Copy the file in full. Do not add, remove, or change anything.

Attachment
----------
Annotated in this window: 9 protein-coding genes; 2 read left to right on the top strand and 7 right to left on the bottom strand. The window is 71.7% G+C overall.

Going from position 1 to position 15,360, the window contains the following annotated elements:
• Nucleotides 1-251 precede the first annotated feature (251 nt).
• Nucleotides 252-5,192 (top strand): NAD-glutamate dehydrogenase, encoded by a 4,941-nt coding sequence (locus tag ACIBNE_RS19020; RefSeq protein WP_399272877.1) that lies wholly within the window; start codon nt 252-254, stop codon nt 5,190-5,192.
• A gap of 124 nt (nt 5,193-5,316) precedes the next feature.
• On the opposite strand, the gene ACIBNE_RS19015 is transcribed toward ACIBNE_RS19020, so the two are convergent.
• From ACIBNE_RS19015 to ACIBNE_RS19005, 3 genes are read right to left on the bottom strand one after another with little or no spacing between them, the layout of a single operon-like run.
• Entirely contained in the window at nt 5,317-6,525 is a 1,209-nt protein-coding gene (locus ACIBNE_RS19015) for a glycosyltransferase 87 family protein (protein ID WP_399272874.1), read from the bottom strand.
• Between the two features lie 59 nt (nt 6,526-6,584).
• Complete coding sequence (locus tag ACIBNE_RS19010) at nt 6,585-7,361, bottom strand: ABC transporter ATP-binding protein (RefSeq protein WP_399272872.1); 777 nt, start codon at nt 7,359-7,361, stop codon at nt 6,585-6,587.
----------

Annotated in this window: 9 protein-coding genes; 2 read left to right on the top strand and 7 right to left on the bottom strand. The window is 71.7% G+C overall.

Going from position 1 to position 15,360, the window contains the following annotated elements:
• Nucleotides 1-251 precede the first annotated feature (251 nt).
• Nucleotides 252-5,192 (top strand): NAD-glutamate dehydrogenase, encoded by a 4,941-nt coding sequence (locus tag ACIBNE_RS19020; RefSeq protein WP_399272877.1) that lies wholly within the window; start codon nt 252-254, stop codon nt 5,190-5,192.
• A gap of 124 nt (nt 5,193-5,316) precedes the next feature.
• On the opposite strand, the gene ACIBNE_RS19015 is transcribed toward ACIBNE_RS19020, so the two are convergent.
• From ACIBNE_RS19015 to ACIBNE_RS19005, 3 genes are read right to left on the bottom strand one after another with little or no spacing between them, the layout of a single operon-like run.
• Entirely contained in the window at nt 5,317-6,525 is a 1,209-nt protein-coding gene (locus ACIBNE_RS19015) for a glycosyltransferase 87 family protein (protein ID WP_399272874.1), read from the bottom strand.
• Between the two features lie 59 nt (nt 6,526-6,584).
• Complete coding sequence (locus tag ACIBNE_RS19010) at nt 6,585-7,361, bottom strand: ABC transporter ATP-binding protein (RefSeq protein WP_399272872.1); 777 nt, start codon at nt 7,359-7,361, stop codon at nt 6,585-6,587.